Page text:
Defendant testified that as soon as he noticed the box cutter in Wright's hand, she bent over and picked up a hammer that was lying on the floor, and that he then said, "What are you doing? Put that hammer down." He testified that he then grabbed both of Wright's hands and struggled with her, trying to take the hammer and box cutter away. Wright then began screaming to the other people to call the police, and Chavez and Aviles, who were still out on the porch, began screaming as well.

Defendant testified that while he was struggling with Wright, Aviles entered the living room and struck him on the left side of his face and then held him from behind. Defendant testified that then, "I just gave it all and I came around like that and my elbow hit something and the shock came all the way through my left hand and the next thing I remember I was out on the front porch screaming at the ladies to get away from me." Defendant testified that "it was like waking up from a bad dream or something." He testified that he did not recall ever having the hammer.

Monica Aceves testified as follows. On March 12, 1995, she was in Wright's apartment when defendant arrived. From the living room, she could see that Wright and defendant were talking on the porch. Some time later her mother, Jessica Chavez, arrived with Alfredo Aviles. Wright then gave defendant some bags of clothes, which defendant put in his car. As Wright and defendant then began arguing over some cassette tapes, Aceves went into the bathroom. From the bathroom, she heard defendant say, "Were you going to use this on me?" Aceves then came back into the living room and saw defendant push Wright over the armrest of a couch. After Wright got up, defendant started hitting her with a hammer. Aceves testified that defendant used the hammer to hit Wright in the head, on the back, and "just everywhere." Screaming, Wright tried to get up and take the hammer away from defendant, but she could not. Aceves then began screaming for defendant to stop, but he continued hitting Wright. Soon, Wright stopped screaming and moving, but defendant continued hitting her.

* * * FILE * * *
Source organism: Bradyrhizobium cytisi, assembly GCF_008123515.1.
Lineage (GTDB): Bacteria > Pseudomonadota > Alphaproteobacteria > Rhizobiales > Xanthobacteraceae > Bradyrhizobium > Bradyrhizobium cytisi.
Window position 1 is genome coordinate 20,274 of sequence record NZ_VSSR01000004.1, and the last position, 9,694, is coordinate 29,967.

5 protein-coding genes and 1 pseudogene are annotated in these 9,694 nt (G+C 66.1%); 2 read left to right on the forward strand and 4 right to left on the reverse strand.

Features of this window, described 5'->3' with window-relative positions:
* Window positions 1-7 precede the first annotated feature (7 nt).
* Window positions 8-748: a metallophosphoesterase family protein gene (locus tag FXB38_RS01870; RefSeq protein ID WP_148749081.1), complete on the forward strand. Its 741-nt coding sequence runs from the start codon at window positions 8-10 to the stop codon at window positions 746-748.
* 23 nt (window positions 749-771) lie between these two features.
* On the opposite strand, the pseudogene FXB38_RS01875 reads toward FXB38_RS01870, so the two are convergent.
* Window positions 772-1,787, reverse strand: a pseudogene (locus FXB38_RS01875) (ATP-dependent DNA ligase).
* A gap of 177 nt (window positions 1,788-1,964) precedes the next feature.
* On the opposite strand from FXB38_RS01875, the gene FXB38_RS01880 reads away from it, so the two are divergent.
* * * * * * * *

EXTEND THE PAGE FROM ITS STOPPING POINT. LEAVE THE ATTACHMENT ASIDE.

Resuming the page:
Aceves further testified that during this time, Chavez entered the living room and screamed for defendant to stop, and then yelled for the neighbors to call the police. Aviles then entered the living room and tried to get the hammer away from defendant. Defendant struck Aviles with the hammer, bloodying his face. Aviles then ran outside to call for help. Shortly thereafter, defendant left the apartment and chased Aviles down the street with the hammer. He then returned to the apartment and resumed hitting Wright with the hammer. Chavez screamed at him to stop and to leave Wright alone. Defendant then took the hammer and went behind the apartment, and soon returned without the hammer. At that point, police arrived, and defendant walked toward them with his hands raised and was taken into custody.